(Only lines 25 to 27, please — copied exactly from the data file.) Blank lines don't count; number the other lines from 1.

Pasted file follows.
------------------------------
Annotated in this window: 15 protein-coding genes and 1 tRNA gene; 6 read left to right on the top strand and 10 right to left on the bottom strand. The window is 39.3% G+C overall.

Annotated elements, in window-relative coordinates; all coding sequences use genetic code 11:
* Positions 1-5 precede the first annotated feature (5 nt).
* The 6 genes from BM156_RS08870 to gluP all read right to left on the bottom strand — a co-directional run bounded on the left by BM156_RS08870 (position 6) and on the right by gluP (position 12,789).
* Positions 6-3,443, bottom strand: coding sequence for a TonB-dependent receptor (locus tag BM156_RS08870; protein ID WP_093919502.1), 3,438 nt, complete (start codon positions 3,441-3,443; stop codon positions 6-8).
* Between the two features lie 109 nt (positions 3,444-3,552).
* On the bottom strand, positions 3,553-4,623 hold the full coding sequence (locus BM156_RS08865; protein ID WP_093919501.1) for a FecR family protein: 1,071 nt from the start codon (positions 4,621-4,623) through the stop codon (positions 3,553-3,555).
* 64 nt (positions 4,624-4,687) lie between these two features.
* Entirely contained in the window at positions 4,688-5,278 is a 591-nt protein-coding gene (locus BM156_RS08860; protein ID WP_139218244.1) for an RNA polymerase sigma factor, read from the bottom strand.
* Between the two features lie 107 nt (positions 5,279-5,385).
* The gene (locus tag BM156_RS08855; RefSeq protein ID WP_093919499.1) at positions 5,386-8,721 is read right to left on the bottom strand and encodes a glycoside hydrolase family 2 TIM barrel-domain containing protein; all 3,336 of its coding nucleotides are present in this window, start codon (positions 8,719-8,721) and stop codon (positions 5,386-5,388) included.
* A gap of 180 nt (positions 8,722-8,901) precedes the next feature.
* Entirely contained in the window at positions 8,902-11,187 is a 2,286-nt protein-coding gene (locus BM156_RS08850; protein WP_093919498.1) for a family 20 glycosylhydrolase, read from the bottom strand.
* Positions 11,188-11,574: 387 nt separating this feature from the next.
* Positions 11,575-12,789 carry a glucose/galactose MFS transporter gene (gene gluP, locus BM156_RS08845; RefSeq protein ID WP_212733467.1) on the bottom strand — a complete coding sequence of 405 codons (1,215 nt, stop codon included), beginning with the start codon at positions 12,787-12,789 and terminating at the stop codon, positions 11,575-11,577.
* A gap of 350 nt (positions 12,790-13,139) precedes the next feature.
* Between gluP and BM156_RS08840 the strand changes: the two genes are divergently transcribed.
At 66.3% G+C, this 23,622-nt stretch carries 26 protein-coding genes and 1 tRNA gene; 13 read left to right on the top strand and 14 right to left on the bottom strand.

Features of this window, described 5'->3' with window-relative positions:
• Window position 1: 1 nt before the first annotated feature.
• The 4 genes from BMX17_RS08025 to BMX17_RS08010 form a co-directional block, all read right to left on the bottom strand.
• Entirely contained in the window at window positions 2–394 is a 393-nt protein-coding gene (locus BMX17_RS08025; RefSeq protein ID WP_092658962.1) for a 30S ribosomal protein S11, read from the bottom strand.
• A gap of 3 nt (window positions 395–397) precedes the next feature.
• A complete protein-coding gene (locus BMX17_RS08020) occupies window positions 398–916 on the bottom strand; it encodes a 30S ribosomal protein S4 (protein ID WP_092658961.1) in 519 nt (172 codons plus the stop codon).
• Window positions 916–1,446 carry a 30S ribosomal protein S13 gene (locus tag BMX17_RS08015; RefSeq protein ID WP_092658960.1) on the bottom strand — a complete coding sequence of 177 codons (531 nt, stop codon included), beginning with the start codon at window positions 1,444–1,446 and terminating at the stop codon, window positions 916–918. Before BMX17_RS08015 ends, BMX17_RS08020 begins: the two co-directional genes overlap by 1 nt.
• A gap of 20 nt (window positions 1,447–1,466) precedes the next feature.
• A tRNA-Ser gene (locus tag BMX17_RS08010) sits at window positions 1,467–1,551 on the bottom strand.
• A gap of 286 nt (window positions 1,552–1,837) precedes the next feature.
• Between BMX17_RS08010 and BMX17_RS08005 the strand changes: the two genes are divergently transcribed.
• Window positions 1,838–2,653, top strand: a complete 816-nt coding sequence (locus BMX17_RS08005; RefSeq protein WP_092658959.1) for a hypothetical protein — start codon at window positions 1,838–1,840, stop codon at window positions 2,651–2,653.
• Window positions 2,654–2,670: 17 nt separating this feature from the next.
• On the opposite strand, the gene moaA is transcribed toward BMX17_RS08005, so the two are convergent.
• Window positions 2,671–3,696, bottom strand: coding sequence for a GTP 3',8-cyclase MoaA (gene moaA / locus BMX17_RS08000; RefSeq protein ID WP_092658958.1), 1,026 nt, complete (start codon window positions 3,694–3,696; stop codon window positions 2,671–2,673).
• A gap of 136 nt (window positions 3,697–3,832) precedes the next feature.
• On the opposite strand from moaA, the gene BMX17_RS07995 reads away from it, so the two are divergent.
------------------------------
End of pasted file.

• Window positions 916–1,446 carry a 30S ribosomal protein S13 gene (locus tag BMX17_RS08015; RefSeq protein ID WP_092658960.1) on the bottom strand — a complete coding sequence of 177 codons (531 nt, stop codon included), beginning with the start codon at window positions 1,444–1,446 and terminating at the stop codon, window positions 916–918. Before BMX17_RS08015 ends, BMX17_RS08020 begins: the two co-directional genes overlap by 1 nt.
• A gap of 20 nt (window positions 1,447–1,466) precedes the next feature.
• A tRNA-Ser gene (locus tag BMX17_RS08010) sits at window positions 1,467–1,551 on the bottom strand.